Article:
“If there’s a complaint, they’ll come out and address that. We’ll find a smoke detector doesn’t work or there’s a screen missing from a window. We’ve been pretty good with them. Any bed bug complaints we’ve had, they’ve never been founded. And we have an aggressive program to protect against it."
He says the city government has a unique position, but that it shouldn't overstep in its hyped 'fight on blight.' "They have the ability to regulate facilities, through code enforcement and things like that. As far as blight, whose responsibility is it? The city has all those forces available to it through code enforcement. I think sometimes they are dumping it back on (property) owners, and giving bad PR to them, where they could be working with them, trying to clean places up. Those who can’t, of course you have to come down on them," he said.
A Difficult Journey as an Unflagged Motel Owner
McAllister purchased the Windsor Hotel on West street in 2007, and the Desert Rose Inn the next year, just as the recession worsened. "The Windsor was more hotel and casino employees and they all went away with the crash," he said. "I lost the Windsor through lack of clients, and it got repossessed. It was purchased in a bankruptcy sale."
Unflagged means McAllister is independent and unaffiliated with a major chain. He spent his early days at the Desert Rose Inn, he says, getting rid of bed bugs, prostitutes, drugs and bad contracts. “It was pretty disorganized," he said. "Contracts didn’t make sense. Money was being paid off for services which weren’t even there."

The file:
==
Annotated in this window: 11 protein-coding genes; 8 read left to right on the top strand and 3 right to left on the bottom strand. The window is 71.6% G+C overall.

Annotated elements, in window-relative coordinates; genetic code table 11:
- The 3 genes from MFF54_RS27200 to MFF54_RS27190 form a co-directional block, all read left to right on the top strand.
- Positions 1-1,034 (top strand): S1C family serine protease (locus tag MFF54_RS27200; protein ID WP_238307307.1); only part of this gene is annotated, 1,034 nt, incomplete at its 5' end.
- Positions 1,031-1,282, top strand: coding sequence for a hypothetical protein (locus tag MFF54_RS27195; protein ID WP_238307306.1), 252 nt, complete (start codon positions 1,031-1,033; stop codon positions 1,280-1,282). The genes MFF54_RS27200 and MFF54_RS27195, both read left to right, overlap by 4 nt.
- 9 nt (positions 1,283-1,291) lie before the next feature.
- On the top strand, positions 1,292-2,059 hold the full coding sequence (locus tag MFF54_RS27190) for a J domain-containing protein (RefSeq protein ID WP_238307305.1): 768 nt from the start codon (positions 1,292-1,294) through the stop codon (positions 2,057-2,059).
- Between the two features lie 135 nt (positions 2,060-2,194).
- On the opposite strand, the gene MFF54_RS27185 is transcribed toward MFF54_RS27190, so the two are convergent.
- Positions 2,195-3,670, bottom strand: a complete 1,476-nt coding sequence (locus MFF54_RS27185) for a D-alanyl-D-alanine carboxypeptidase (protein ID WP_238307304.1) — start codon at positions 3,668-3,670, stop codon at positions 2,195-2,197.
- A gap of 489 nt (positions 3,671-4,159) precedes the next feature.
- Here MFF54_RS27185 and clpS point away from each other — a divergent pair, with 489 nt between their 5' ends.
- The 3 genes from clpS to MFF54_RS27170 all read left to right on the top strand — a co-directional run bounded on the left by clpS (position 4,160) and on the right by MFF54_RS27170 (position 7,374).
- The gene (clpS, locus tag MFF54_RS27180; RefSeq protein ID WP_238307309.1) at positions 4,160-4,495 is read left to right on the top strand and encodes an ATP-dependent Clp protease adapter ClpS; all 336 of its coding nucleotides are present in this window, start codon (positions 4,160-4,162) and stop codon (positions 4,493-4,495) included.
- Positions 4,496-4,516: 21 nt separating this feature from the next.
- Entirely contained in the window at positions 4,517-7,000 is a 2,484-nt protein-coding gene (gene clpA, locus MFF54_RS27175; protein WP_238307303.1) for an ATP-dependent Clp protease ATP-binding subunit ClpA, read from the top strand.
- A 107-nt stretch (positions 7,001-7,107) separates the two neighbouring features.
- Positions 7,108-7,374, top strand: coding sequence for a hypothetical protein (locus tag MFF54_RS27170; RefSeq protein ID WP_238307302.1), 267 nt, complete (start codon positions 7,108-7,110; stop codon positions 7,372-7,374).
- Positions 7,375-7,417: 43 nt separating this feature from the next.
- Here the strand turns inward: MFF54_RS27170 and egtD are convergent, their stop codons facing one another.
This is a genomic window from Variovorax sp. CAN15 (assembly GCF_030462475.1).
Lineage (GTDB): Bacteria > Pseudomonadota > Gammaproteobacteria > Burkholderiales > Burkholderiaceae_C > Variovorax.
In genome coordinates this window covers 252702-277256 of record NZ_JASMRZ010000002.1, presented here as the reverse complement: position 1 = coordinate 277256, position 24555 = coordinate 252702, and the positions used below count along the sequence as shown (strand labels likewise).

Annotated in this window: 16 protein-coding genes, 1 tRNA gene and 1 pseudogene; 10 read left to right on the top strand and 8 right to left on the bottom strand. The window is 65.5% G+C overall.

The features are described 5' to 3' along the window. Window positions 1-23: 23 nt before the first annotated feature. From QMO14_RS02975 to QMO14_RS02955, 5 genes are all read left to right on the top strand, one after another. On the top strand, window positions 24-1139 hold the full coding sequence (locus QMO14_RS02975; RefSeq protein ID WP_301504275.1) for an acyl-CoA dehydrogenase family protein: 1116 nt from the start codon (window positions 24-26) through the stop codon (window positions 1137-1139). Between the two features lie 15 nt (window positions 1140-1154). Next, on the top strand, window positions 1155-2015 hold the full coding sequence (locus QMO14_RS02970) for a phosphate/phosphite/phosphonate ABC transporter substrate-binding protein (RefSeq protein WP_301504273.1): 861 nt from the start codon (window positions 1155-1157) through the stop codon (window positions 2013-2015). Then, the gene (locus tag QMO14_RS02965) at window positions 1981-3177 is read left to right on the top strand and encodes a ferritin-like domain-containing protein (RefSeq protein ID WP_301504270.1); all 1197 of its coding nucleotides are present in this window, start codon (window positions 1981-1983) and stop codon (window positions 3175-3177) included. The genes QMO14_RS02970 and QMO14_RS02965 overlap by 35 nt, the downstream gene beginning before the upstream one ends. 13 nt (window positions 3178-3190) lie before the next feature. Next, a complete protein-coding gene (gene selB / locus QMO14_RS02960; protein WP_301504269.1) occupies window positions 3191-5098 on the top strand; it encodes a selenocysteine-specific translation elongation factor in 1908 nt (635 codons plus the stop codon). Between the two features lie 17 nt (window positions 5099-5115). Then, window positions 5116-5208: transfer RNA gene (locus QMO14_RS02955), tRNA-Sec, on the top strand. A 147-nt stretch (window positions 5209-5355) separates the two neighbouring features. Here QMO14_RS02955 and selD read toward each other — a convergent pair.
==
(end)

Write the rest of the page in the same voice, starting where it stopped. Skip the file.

He says he also changed some of his business practices. "We used to bleed money, because people used to skip out on us and wouldn’t pay. You’d get somebody and they’d say 'ok I can pay you next week', and then they’d say it again. So now you’re out the window with the money, but you’ve already provided the services. Now, we try and give people what they expect to get for the $200."
Hiring a new team also really helped, he says: "I finally got a really great crew, and that makes a lot of difference because they’re thinking of things before the problem is even there," he said. "I have a great general manager, housekeeping, and maintenance crews. My general manager has a lot of contact with people, she’s sharp."
Worries Grow Amid New Development
What his manager keeps telling him, McAllister said, is that people living at the Desert Rose Inn are also worried.
"They’re worried about what’s happening around here, because their security is being threatened. We don’t like change. It’s work to change. We’ve got some place where they feel decent, and they can afford the rent and then go out and work and provide for themselves and their families. Now they are not sure what’s going to happen to us, or motels down the street," he said. "For people who have a fixed amount they can spend on housing, they’re really strapped."
Not Against Development
McAllister says he's not against development, but he says if things aren't done right it could be catastrophic for some of the less affluent members of our community, as more and more motels are shut down, before any new construction begins.
"The area is in need of development. You’ve got vacant lots," he said.
"You’ve got closed down properties. A lot of it is because of the recession. There were plans to build before that and then it all got shut down. Developers have been looking at Reno as an inexpensive place to acquire property and with the gentrification of tech companies moving in, they are looking at it as a center for entertainment for younger, more active people, with higher salaries, so there is money to be had. I don’t fault them for doing that. But you are going to have a couple years of lag if you start a project now to get any type of affordable housing in place."
Reporting by Our Town Reno in October 2017